Innovative Hydropanel Technology Demonstrates A Pathway To Improved Drinking Water Access In Papua New Guinea

SOURCE Hydropanels leapfrogs infrastructure providing sustainable drinking water solution for students and teachers at Daugo Primary School

Approximately 1,000 people live on Daugo Island, a community located 30 minutes by boat from PNG’s capital city of Port Moresby. While Daugo Island residents love the island’s remoteness and unspoiled beauty, access to essential services lags behind urban areas and remains a constraint to progress in health, education and economic development.

Drinking water for example, is scarce. While Papua New Guinea has made strides, UNICEF estimates that only 37% of the population has access to a “basic water supply.” Historically at Daugo Primary School, intermittently, rainwater had been boiled for students to drink, but mostly the school was reliant on water purchased in Port Moresby, loading 200 litre drums into small boats ferrying them to Daugo Island at significant cost, risk and logistical difficulty. When water was not available for students, the school would close for the day.

Today, with support from The Lightsmith Group, The US Department of State and the Nordic Development Fund, the PNG Department of Education is leveraging SOURCE Hydropanel technology to provide a supply of clean and reliant drinking water at Daugo Primary School.

Operating completely off-grid, hydropanels use solar energy to draw moisture out of the air and push it through water-absorbing material. This process passively turns water vapour into drinking water that’s mineralised for health and taste and kept clean in a storage tank until it’s needed.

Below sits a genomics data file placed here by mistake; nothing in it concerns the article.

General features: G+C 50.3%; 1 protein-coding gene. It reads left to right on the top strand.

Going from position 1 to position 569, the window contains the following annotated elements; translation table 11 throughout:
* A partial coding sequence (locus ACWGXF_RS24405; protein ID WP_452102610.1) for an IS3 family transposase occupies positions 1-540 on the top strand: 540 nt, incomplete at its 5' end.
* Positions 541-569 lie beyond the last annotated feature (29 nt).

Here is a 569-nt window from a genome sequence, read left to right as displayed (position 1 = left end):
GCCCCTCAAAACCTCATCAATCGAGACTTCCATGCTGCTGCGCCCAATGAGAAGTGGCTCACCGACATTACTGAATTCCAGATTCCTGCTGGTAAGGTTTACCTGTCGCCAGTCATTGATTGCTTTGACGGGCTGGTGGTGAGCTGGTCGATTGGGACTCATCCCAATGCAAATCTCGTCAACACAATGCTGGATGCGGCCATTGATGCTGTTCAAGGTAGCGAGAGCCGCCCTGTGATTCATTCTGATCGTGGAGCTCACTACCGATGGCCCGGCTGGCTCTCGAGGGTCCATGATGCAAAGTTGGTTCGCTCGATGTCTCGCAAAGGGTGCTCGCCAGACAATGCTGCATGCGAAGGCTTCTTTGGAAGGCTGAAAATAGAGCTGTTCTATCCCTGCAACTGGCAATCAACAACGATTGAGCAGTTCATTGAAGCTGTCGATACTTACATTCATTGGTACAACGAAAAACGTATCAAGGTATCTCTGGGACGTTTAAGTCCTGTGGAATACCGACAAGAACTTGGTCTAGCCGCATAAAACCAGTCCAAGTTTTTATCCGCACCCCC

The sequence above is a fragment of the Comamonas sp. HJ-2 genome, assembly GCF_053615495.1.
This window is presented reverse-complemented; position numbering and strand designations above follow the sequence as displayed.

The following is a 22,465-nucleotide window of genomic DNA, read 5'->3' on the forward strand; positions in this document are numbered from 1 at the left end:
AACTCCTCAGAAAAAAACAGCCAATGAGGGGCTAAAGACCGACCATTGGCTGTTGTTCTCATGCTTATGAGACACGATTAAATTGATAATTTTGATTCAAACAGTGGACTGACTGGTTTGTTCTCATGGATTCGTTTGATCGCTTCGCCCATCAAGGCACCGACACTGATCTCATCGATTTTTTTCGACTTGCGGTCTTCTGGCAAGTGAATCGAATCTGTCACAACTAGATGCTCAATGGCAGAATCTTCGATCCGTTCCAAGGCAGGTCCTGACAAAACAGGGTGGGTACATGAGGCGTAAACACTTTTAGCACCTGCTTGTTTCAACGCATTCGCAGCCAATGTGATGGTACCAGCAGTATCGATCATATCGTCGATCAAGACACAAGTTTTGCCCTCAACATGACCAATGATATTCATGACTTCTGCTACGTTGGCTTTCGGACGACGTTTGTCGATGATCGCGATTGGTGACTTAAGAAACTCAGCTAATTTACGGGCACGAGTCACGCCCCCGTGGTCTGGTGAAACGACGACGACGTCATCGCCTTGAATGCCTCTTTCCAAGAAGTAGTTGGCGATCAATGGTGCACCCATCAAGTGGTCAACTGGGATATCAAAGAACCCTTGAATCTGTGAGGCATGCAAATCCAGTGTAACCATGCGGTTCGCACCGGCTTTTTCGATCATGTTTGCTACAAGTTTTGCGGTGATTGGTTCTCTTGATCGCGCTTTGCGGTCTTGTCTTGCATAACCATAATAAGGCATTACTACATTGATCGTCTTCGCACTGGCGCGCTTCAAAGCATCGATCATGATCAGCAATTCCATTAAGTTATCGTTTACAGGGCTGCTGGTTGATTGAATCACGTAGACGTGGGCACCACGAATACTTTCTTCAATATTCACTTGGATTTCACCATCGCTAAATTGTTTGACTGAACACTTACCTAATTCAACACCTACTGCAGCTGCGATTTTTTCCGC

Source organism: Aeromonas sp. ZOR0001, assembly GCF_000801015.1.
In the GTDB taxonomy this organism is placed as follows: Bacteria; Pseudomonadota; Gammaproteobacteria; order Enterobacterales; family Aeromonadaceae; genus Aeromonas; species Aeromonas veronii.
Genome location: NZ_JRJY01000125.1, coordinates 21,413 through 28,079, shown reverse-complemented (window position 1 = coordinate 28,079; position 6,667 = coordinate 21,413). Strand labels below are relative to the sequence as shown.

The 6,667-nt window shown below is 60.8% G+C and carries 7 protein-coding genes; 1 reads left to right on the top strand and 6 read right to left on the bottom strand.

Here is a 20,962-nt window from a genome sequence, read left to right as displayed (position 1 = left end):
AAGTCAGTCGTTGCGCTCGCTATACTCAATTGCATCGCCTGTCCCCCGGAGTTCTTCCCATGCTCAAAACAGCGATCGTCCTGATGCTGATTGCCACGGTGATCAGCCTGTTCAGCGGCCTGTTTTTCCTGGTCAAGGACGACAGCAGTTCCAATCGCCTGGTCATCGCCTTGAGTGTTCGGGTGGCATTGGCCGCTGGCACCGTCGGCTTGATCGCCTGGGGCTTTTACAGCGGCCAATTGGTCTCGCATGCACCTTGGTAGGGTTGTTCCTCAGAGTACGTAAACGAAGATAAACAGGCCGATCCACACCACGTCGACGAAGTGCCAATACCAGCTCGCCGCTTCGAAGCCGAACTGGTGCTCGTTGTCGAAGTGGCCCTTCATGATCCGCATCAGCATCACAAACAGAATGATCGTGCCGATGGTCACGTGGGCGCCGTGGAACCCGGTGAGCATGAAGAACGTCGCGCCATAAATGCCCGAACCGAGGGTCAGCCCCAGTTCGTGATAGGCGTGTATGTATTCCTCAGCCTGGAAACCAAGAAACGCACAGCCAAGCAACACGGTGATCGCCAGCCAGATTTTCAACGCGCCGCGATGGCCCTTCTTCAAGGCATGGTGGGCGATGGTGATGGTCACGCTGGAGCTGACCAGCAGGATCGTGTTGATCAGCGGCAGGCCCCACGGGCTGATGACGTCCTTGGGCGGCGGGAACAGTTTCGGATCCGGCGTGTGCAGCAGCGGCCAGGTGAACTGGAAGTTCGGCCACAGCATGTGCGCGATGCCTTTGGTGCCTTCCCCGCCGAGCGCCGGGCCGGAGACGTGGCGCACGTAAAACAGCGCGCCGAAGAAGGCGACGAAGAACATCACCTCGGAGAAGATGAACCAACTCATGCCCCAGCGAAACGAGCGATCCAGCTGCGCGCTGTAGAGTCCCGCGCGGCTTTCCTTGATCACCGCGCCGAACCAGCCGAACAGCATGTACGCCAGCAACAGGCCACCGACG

The Hydropanel array at Daugo Primary School has the capacity to produce daily drinking water for the approximately 160 students, and has a renewable storage capacity of 1,200 Litres of high-quality water that is produced, stored and consumed within school grounds and without the need for any external water or power supply.

“Daugo Primary School and the broader Fishman’s Island community has faced long-standing challenges with drinking water supply that were largely due to the fact that traditional urban water supply methods are not a feasible option to serve remote communities or small islands like ours” said Sam Lora, The First Assistant Secretary Innovation Division, PNG Department of Education “the Hydropanel solution was installed and commissioned in a number of weeks and has given our school and community a lasting supply of water that is hugely impactful”.

SOURCE CRO, Robert Bartrop, sees the Daugo Primary School installation as an example of what happens when public and private sector officials work towards a common vision.

“The Pacific Islands has the greatest drinking water challenges of any region in the world – it is a problem that is manifested in decentralised communities in villages and small islands that are in need of a new approach to drinking water supply” Bartrop said. “We are thrilled to be partnering with the PNG Department of Education, Daugo Primary School, and to have support from The Lightsmith Group, US Department of State and the Nordic Development Fund. Investing in remote schools directly impacts health, education and economic development while supporting vulnerable communities with adaptive water supply designed to combat water scarcity and climate risks”. In 2021 TWM Group, a Papua New Guinea-owned and operated business working to shape a positive future for the country’s people and the environment, introduced premium drinking water made from sunlight and air via SOURCE Hydropanels, to remote worksites.